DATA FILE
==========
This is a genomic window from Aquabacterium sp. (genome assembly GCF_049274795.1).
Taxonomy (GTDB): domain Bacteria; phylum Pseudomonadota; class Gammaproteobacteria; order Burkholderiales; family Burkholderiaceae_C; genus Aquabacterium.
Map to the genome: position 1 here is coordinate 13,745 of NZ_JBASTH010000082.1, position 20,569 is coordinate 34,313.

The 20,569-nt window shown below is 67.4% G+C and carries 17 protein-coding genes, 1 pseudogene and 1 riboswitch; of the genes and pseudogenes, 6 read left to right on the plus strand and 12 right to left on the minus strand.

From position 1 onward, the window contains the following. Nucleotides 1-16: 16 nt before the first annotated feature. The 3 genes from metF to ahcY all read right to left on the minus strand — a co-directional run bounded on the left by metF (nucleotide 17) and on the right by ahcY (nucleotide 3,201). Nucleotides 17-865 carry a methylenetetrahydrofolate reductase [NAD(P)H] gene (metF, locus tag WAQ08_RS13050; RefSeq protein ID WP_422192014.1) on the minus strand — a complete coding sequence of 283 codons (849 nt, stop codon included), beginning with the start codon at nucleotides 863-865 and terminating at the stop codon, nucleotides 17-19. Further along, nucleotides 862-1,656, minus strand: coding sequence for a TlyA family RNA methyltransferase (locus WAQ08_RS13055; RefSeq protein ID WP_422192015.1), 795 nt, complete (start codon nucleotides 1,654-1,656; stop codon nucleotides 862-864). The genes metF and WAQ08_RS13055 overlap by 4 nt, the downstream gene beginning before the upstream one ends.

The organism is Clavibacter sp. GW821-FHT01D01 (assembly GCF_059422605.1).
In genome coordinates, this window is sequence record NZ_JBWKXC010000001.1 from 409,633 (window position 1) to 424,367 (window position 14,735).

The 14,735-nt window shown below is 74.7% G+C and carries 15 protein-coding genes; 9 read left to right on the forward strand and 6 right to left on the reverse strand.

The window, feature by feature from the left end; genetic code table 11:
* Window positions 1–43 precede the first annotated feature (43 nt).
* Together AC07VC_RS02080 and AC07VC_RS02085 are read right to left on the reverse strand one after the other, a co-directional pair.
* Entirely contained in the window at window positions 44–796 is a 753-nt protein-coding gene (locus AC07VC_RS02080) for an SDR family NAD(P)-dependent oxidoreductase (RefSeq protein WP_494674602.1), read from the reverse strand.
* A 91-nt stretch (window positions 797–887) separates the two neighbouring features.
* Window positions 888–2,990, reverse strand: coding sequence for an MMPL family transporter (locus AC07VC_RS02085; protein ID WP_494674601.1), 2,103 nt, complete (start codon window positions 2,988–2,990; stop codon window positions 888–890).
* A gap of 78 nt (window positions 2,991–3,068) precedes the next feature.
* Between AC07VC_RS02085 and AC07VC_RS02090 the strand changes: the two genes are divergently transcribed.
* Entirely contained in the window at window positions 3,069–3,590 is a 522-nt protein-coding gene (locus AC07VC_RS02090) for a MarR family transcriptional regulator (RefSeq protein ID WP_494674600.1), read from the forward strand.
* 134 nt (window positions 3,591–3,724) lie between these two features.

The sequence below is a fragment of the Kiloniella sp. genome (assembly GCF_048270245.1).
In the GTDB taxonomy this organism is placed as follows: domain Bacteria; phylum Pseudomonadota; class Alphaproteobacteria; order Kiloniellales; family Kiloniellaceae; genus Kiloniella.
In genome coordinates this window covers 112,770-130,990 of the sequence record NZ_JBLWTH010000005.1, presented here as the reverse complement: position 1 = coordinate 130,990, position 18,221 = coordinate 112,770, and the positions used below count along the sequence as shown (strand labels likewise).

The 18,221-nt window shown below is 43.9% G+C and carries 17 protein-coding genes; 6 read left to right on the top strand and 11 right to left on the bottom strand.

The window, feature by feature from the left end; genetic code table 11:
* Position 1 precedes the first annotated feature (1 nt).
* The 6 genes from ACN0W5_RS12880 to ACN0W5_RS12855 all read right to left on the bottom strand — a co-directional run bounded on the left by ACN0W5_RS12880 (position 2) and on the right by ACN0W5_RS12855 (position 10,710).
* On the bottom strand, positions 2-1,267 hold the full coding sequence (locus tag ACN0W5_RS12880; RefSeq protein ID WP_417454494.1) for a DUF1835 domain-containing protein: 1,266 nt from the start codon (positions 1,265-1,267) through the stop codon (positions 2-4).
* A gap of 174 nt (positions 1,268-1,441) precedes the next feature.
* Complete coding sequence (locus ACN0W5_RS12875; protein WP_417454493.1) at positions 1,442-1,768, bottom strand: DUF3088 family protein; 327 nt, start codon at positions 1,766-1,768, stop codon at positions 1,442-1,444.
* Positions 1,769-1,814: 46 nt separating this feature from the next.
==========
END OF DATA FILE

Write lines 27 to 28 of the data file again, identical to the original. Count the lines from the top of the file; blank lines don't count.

* A gap of 174 nt (positions 1,268-1,441) precedes the next feature.
* Complete coding sequence (locus ACN0W5_RS12875; protein WP_417454493.1) at positions 1,442-1,768, bottom strand: DUF3088 family protein; 327 nt, start codon at positions 1,766-1,768, stop codon at positions 1,442-1,444.